Turning to technology, think about Apple. Steve Jobs had a vision of what he wanted his products to be—and as we all know he wasn’t a technologist. He had no degree and couldn’t write code. He was a “visionary” because he applied his love and knowledge of art and design developed in his formative years and pushed his technologists to create heretofore never-conceived products.

The confluence of his background and experiences applied to the technology sector provided an unwavering, crystal-clear vision. Jobs felt the need to demystify how to use technology through “fun consumer experiences,” and Apple’s customers became passionate advocates.

Can you imagine insurance buying being described as a fun experience?

How can you expect people who have been rewarded their entire careers for not taking risk and containing risk in a box to now think outside the box?

 

Same Scene, Different Lens

If you think about Progressive, Steve Jobs and other visionaries, is there a common denominator? The one that strikes me is that in order to be innovative, you need the ability to look at the same thing through a totally different lens.

Keep that thought and now think about insurance innovation. The industry was trained to look through a single risk-mitigation lens. How can you expect people who have been rewarded their entire careers for not taking risk and containing risk in a box to now think outside the box?

Progressive understood this premise. Combine great insurance talent with great non-insurance talent and you get innovation. We all know that innovation at Apple was Steve Jobs, and he wasn’t a technologist.

Strong leaders recognize their own limitations and look to those who are not like themselves to push a company to be innovative. It’s the old adage: “Dare to be different.” Take the risk to hire someone who might not be a direct reflection of your own thoughts and ideas.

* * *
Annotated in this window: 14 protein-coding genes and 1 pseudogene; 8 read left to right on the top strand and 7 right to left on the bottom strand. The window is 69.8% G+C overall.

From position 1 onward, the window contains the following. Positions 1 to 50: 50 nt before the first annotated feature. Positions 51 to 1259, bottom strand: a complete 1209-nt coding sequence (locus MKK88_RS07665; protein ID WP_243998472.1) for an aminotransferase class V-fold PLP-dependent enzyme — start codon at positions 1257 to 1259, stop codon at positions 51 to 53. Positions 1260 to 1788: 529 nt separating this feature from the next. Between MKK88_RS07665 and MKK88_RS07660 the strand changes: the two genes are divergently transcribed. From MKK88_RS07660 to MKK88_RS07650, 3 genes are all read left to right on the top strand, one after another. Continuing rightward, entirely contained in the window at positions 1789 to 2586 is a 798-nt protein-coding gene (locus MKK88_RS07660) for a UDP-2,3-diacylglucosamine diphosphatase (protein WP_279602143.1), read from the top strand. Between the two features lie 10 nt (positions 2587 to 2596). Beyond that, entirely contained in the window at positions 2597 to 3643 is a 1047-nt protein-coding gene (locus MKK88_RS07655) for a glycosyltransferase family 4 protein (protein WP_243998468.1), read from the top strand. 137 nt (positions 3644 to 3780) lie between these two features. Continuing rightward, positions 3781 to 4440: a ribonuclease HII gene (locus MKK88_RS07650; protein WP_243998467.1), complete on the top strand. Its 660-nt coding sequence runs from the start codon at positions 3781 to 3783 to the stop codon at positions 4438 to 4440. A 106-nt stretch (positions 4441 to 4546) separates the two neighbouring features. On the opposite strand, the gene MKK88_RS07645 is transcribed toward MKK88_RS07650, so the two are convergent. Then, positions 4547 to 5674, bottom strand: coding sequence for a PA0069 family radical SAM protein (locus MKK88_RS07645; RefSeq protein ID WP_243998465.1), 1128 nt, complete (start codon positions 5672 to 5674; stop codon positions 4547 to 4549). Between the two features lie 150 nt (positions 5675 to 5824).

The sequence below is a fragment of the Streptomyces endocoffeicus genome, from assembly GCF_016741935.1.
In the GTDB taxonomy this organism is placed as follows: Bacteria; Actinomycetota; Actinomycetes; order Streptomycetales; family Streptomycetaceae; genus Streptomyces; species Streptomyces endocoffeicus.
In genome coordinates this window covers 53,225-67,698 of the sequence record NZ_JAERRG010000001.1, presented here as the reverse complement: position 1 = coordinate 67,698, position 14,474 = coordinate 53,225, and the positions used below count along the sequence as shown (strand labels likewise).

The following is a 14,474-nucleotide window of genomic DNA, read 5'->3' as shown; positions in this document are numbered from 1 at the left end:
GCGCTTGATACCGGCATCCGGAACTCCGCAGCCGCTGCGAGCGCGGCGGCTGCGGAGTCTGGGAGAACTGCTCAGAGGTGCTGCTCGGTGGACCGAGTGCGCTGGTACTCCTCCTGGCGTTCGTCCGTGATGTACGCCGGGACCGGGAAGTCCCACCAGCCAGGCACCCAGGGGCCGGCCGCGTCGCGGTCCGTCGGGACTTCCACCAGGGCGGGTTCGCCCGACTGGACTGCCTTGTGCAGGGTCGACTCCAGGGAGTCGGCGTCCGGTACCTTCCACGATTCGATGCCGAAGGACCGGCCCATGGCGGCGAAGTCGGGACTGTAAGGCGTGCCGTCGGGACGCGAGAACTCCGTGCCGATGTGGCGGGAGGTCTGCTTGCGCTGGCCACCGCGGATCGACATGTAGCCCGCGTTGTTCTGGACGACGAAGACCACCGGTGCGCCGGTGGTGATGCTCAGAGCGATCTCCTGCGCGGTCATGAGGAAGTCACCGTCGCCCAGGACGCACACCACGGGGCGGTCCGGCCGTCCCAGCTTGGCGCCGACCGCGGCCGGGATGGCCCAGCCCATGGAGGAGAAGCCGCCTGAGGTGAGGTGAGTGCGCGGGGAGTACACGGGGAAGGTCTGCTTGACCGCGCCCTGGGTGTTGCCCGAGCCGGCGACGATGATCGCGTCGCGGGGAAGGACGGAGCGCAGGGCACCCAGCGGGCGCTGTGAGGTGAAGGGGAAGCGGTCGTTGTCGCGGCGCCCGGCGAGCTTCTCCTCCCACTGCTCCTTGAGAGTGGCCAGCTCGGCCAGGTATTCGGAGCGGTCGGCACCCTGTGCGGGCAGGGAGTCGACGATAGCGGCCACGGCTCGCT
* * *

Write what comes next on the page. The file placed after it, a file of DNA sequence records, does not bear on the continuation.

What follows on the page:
Have you considered about putting a musician on your staff? Hamrick advocates hiring outside of the box to spur insurance innovation.

There is a caveat—you need to hire more than one individual outside of the usual mold, and these hires need support and protection at the top. This industry of ours has a way of killing good talent by a thousand bites. New ideas prompt change, and change can make people who have been in their box feel insecure and threatened.

 

Think about what it is you are trying to achieve. Hire creatively at different levels of the organization. Good musicians tend to be strong analytically. I know of one property/casualty insurance company that has hired a great musician as part of a product development team—and that individual doesn’t know insurance.

But you can’t expect one person to innovate. Progressive and Steve Jobs certainly didn’t. So this company augmented the musician with a graphic design artist.

These are all nuances that ultimately will challenge a company’s norms. You’ll be surprised what the insurance industry looks like viewed from a different lens. If you have a strong leader at the top who is willing to invest in nontraditional human capital solutions, the result will lead to something innovative.

Contributor

Erin Hamrick JPEG version

Erin Hamrick, Sterling James

Erin Hamrick is a partner with Sterling James, a New York-based global specialist in executive search and leadership advisory services for the insurance sector, which she founded in 2011. Erin has 18 years of experience serving the insurance industry. Early in her career, before becoming an executive recruiter, Erin served in both line and staff roles at The Hartford and at the brokerage firm Hamilton Dorsey Alston. Reach Erin at ehamrick@sterlingjames.com.